Meanwhile, despite best efforts, Oldham were pretty much reduced to a blocked effort before half time and a substitute making a bursting run and shooting so wide the ball went out for a throw in.  Still, goalless is quite good for a team that leaks goals and has conceded more than the other twenty three members of League One this season.

Good time with Chris who heads back to university today.  A long but relatively easy drive home and a decent sleep without that pain returning.  Good news as any pain makes me think my date of death is closing in!

Next up, Walsall at home on Wednesday.  Does it get any bigger than this?

Finding the Motivation

The progression of my disease and the loss of foreign travel has hit hard.  A big part of my post -diagnosis life was plan travel and then travel.  A comment yesterday about how my blogs used to be longer is true.  But there’s only so much you can write about constipation, the Anglesey hot tub and Oldham Athletic.

Yesterday summed it up.  I’d planned a haircut.  Sorting out my missing scan, waiting on return calls left me in a cant be arsed mood.  I had time, but I couldn’t be bothered leaving the house.  A year ago I was grabbing every opportunity to live.  Now I’m over focused on reading stuff that, more and more, reminds me death relatively soon is likely.  Granted, I’m not depressed.  Pain levels are very low.  But I do need to be careful I don’t waste what life I’ve got left.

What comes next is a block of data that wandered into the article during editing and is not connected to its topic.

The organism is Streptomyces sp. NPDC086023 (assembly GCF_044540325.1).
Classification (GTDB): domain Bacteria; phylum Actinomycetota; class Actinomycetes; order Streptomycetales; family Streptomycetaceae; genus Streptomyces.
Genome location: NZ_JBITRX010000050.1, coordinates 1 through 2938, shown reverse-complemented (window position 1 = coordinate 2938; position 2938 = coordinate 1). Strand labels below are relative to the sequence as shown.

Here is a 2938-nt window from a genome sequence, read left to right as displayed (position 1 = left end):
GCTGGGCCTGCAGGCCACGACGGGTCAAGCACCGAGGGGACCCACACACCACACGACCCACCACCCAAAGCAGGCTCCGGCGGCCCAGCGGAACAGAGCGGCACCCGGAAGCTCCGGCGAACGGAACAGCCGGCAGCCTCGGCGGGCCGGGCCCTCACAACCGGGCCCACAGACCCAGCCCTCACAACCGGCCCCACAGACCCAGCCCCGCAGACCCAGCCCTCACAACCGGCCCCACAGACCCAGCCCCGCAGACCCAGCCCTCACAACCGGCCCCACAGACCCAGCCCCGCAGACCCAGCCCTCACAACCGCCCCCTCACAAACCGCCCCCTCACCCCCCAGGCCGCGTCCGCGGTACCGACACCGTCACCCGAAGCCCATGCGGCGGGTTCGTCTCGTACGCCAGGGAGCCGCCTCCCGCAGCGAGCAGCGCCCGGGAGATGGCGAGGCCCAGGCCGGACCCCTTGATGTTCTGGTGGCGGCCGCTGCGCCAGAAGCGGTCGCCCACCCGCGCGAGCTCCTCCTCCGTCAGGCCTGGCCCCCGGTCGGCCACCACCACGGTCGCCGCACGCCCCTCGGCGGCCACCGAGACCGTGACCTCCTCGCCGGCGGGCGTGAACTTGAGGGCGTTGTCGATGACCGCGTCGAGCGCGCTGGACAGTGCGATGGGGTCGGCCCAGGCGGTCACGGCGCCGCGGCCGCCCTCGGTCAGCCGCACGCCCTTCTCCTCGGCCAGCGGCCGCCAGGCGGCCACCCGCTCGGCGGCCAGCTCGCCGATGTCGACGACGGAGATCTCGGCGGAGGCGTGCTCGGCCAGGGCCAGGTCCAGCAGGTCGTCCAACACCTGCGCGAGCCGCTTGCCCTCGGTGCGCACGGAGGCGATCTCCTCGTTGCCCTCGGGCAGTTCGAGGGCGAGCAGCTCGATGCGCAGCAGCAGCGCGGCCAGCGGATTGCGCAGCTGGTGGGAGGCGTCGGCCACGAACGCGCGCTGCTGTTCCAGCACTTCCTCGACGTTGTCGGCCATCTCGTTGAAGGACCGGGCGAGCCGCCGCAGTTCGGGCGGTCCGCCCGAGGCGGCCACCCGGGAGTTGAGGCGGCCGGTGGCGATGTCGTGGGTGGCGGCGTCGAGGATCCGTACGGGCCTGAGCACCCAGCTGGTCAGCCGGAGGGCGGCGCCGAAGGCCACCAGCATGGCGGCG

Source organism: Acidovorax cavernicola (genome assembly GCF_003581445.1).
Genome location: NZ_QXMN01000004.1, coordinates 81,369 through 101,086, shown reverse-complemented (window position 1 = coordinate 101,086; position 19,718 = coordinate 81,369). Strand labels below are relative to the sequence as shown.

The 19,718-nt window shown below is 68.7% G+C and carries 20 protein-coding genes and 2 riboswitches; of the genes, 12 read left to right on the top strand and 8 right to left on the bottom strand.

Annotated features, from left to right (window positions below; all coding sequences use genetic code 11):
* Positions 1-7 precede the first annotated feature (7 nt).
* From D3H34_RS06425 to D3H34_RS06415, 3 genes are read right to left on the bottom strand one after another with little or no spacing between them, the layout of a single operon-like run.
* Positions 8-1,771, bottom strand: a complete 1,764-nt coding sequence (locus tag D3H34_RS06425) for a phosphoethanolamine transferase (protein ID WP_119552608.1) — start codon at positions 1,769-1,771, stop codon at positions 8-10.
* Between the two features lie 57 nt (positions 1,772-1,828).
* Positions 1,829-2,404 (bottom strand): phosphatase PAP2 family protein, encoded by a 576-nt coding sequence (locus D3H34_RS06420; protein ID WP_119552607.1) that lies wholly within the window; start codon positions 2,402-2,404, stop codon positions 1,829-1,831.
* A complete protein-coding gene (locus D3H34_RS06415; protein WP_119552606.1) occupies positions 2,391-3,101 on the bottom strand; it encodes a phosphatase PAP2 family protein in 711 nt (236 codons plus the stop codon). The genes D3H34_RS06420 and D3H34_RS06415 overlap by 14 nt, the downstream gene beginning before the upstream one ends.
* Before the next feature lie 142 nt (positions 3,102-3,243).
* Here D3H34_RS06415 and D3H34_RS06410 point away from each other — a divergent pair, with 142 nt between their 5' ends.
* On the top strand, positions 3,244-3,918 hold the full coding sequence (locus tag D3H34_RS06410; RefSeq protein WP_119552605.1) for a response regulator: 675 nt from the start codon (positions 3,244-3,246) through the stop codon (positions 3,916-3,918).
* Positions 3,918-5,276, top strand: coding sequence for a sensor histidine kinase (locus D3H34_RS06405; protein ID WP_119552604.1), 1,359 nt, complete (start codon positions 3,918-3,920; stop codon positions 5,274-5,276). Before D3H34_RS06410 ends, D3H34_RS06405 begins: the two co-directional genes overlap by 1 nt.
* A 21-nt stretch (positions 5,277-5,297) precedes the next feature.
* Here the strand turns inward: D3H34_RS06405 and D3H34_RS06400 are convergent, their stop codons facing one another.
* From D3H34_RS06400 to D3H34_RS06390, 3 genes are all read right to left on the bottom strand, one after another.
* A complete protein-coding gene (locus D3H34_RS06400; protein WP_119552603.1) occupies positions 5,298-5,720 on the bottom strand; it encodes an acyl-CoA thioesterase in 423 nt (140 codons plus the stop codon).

Chris messaged me this morning about heading down to Oxford for the football tomorrow.  My initial instinct was that I was too tired.  Almost a sinking feeling.  But it was a wake up call.  I love our football away days.  I have time and money to ease the journey over two days with a hotel stop.  A friend has even hinted at being able to sort out free tickets.  And although Chris hasn’t said, a web site he writes match reports for is run by an Oxford United fan.  Possibly a chance to meet up.

It all falls into place nicely.  Why waste a day when I can do stuff?  Walk from hotel to ground is short.  It’s a great opportunity to help me snap out of what I’d describe as a wasteful routine.

I drove down to the barbers.  A small task that I’ve been putting off for weeks.  Hair was styled like Heinz Wolf.  Bald dome with hair sticking out at funny angles.  Problem actioned and solved.  A positive act.

I keep putting off lunch dates.  Fear I’ll be too tired so I don’t arrange to meet people as often as I have been doing.  Granted, feeling rubbish due to chemo and constipation isn’t great.  But perhaps I should be arranging to meet people on the reasonable proviso I can cancel last minute.

From the barber I headed onto Wetherspoons for a solo lunch.  No easy parking as Halifax was packed.  So my first Burger King in years became the alternative.  It always appeals yet never fails to disappoint.  £6.24 of mediocre food and drink consumed that filled me up but didn’t leave me wanting to return.

Still, I got myself out and about, albeit without any social interaction.  Time with Chris lined up and plans to see Rachel on Sunday.

I just need to ensure I can keep finding a zest for life.  It’d be a poor show to be a miserable so and so and then survive for years!